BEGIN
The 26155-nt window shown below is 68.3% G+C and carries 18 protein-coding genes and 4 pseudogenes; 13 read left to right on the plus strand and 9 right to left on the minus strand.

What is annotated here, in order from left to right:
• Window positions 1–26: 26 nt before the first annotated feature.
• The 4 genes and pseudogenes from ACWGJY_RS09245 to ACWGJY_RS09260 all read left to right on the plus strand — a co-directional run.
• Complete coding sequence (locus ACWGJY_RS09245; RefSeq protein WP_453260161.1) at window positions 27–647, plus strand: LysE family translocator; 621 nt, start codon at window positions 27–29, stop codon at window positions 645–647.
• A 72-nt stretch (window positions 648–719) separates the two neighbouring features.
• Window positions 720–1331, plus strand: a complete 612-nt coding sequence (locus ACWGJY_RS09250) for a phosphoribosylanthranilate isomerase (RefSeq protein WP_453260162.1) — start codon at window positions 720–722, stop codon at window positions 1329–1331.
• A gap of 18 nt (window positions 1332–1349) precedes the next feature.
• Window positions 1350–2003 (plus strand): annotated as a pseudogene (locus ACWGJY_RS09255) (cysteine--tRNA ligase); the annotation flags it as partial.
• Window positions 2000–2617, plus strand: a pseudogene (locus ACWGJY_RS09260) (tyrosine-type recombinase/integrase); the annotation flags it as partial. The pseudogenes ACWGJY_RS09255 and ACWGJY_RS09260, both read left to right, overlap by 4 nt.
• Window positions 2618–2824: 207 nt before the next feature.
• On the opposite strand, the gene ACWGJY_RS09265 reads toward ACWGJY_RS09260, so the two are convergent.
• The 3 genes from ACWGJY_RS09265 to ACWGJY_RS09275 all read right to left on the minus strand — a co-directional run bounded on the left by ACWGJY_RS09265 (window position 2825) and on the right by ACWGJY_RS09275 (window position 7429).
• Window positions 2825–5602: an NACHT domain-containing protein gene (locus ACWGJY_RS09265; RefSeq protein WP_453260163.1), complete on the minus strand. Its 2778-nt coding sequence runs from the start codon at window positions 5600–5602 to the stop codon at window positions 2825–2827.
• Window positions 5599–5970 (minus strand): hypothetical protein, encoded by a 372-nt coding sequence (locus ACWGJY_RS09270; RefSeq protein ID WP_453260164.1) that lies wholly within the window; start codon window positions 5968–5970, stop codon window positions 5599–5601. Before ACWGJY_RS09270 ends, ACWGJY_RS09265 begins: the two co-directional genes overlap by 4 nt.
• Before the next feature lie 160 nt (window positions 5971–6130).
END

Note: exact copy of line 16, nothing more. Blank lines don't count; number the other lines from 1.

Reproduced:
• Before the next feature lie 160 nt (window positions 5971–6130).